NEW YORK - New York City police officers and detectives who are also trained paramedics will begin administering vaccines at three NYCHA properties beginning on Saturday, FOX 5 NY has learned.
The NYPD was so efficient in vaccinating their own members — more than 12,000 since Monday — that City Hall asked police to help out at public housing developments, a source told FOX 5's Linda Schmidt.
The NYPD confirmed that police officers will vaccinate residents who are 65 and older and who have registered for appointments.
In a statement, Mayor Bill de Blasio said opening the NYCHA clinics is part of the plan to distribute the COVID-19 vaccine fairly.
"Equity is the driving force of our vaccine plan, and doses must go directly to those who need them most," de Blasio said "That's why we're meeting our most vulnerable where they are, providing vaccines to our NYCHA seniors right in their own communities."
NYCHA said that vaccination clinics will be set up at the Polo Grounds Towers in Washington Heights, the Van Dyke Houses in the Brownsville section of Brooklyn, and the Cassidy-Lafayette Houses in the New Brighton section of Staten Island.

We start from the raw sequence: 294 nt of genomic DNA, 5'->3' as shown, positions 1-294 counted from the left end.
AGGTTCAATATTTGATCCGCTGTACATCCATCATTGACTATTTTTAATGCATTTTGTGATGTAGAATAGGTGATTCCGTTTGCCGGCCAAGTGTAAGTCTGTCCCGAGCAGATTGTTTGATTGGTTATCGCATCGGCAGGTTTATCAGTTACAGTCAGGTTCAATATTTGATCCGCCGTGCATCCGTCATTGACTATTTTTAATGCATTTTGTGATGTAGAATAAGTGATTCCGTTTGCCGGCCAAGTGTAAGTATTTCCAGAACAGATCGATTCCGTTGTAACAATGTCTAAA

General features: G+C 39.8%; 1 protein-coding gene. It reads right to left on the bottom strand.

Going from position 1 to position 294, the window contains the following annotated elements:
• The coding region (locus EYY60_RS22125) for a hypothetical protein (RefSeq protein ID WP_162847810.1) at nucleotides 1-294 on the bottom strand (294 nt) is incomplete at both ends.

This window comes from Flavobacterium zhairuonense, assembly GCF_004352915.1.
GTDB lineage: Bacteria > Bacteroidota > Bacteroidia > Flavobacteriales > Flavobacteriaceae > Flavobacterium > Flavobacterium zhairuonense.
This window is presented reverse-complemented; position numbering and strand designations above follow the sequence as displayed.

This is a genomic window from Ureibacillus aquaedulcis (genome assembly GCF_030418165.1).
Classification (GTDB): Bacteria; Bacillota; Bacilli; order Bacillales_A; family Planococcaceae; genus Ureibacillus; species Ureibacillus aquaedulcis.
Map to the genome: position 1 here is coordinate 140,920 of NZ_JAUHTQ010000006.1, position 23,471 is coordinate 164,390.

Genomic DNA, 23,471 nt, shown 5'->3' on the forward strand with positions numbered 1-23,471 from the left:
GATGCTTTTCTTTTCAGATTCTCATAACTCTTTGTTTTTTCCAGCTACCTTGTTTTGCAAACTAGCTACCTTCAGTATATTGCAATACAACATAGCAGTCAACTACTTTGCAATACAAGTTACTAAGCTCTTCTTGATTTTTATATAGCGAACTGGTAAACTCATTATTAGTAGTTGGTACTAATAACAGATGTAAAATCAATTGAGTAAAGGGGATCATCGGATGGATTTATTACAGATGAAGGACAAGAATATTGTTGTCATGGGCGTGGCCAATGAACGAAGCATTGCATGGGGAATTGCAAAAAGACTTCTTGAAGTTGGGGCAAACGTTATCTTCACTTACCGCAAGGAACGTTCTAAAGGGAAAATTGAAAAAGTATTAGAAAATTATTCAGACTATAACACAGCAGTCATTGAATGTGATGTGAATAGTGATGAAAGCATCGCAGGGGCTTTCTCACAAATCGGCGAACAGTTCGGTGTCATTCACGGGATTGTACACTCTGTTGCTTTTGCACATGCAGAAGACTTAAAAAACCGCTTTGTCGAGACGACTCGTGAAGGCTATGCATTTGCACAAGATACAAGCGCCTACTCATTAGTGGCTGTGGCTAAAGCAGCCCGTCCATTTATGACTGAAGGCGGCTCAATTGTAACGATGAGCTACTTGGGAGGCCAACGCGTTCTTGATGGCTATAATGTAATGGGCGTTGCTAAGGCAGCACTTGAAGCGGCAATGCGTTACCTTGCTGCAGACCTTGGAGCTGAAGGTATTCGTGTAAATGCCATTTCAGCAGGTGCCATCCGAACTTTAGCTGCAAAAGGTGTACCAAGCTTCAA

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PBA president Patrick Lynch said in a statement that once again cops are being asked to deal with health issues.
"It's no surprise that New York City police officers are coming in on their days off to vaccinate our communities," Lynch said in the statement. "Whenever new yorkers need help and city hall can't figure out another solution, the responsibility lands on us. we step up, we get the job done right and we help people — that's what cops do."
In a statement to FOX 5 NY, a spokesperson for the de Blasio administration called vaccination an "all-hands on deck effort."
"Representatives from every agency, including the NYPD, are coming to the table to help get shots in as many arms as possible," the spokesperson said.
The mayor and the governor are sounding the alarm about the state's dwindling supply of vaccine doses, though. De Blasio on Friday said the supply will run out next week at the current pace of demand. Gov. Andrew Cuomo blamed problems with the federal government's rollout plan.